Nov 5, 2012|
A Journey Through the Amazon Rainforest
Is there anything more enticing than an Amazon Jungle Boat Cruise? On the heels of Michael Palin’s new book on Brazil and his forthcoming BBC TV series on Brazil, we want to encourage those interested in Brazil to consider an Amazon Jungle Boat Cruise on the Motor Yacht Tucano. This Amazon River cruise boat is one of the most authentic ways to travel deep into the Amazon Rainforest and enjoy the sights and sounds that the Brazilian Rainforest has to offer.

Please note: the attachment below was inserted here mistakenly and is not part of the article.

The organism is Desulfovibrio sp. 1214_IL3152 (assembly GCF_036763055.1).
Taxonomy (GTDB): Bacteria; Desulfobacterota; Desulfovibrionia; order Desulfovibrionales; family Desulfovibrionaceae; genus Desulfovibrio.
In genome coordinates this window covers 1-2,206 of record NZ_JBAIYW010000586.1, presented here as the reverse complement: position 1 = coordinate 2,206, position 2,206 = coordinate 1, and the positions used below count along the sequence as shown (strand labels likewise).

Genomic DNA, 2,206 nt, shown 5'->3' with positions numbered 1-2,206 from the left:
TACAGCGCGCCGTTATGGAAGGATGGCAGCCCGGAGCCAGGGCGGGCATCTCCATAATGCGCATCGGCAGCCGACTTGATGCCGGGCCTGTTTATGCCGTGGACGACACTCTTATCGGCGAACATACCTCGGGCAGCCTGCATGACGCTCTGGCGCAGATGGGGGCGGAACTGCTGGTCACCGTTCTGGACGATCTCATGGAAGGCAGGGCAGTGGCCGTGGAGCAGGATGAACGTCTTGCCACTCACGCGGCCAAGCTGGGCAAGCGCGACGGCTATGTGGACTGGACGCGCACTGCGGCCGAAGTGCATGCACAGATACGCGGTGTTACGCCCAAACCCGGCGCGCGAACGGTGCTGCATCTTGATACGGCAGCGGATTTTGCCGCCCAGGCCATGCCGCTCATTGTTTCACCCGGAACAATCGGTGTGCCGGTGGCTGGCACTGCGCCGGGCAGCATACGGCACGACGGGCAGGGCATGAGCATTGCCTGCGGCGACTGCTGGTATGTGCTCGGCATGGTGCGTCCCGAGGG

Authenticity and Elegance on the Motor Yacht Tucano